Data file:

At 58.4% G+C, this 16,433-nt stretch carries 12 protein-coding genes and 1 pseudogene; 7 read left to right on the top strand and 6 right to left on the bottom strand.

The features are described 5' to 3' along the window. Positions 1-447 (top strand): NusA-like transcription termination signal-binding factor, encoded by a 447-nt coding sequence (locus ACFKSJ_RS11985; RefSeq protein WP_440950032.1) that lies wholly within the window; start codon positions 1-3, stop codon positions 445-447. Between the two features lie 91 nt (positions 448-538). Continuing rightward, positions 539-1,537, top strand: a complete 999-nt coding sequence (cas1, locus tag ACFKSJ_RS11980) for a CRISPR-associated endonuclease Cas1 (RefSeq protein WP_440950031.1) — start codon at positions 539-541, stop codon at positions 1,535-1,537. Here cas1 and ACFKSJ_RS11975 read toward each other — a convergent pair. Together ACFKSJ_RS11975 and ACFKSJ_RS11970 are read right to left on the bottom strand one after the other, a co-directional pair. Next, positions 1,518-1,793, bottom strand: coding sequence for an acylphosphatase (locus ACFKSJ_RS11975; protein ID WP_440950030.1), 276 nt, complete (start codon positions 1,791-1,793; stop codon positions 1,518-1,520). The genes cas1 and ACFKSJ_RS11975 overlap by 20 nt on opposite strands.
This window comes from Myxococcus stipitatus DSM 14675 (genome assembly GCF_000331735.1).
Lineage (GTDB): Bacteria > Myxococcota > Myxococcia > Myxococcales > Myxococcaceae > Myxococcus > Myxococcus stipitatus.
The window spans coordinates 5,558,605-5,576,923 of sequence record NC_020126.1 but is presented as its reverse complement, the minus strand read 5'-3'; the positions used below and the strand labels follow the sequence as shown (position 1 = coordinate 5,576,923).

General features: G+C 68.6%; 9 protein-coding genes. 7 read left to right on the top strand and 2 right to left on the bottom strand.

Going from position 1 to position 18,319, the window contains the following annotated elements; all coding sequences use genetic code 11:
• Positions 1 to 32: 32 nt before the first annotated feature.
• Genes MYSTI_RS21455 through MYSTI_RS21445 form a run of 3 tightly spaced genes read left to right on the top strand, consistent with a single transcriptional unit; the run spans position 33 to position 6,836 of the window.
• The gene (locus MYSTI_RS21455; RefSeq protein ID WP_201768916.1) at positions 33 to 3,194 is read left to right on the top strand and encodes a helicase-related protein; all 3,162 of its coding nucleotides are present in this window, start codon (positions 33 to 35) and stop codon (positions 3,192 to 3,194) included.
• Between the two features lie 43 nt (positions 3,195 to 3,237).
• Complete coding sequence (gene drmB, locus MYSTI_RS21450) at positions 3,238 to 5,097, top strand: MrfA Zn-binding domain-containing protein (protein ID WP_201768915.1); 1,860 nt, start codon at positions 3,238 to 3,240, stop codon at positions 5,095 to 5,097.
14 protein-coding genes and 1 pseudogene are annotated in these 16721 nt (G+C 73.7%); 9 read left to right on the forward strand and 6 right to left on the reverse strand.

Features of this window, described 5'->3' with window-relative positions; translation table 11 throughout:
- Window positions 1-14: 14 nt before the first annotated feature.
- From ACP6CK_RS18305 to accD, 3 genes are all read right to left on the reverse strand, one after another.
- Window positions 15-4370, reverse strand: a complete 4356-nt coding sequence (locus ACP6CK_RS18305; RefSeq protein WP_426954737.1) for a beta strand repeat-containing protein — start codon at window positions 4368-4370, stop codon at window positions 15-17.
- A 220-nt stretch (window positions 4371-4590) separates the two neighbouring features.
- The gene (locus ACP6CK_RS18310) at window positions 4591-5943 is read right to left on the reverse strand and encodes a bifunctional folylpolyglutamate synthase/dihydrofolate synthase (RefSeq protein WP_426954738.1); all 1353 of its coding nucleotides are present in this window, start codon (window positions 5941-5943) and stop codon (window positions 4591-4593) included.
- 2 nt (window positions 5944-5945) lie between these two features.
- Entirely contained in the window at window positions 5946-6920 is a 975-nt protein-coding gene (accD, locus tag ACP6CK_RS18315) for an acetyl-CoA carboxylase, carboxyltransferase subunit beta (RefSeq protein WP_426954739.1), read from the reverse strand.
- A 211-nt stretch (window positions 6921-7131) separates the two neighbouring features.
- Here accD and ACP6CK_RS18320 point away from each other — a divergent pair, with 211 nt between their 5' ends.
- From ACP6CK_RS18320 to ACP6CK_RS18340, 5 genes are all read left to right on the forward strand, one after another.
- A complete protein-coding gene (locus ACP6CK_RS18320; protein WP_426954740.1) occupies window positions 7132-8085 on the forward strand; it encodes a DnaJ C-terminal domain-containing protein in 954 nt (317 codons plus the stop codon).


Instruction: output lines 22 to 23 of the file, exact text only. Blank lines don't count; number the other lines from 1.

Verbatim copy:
- A 211-nt stretch (window positions 6921-7131) separates the two neighbouring features.
- Here accD and ACP6CK_RS18320 point away from each other — a divergent pair, with 211 nt between their 5' ends.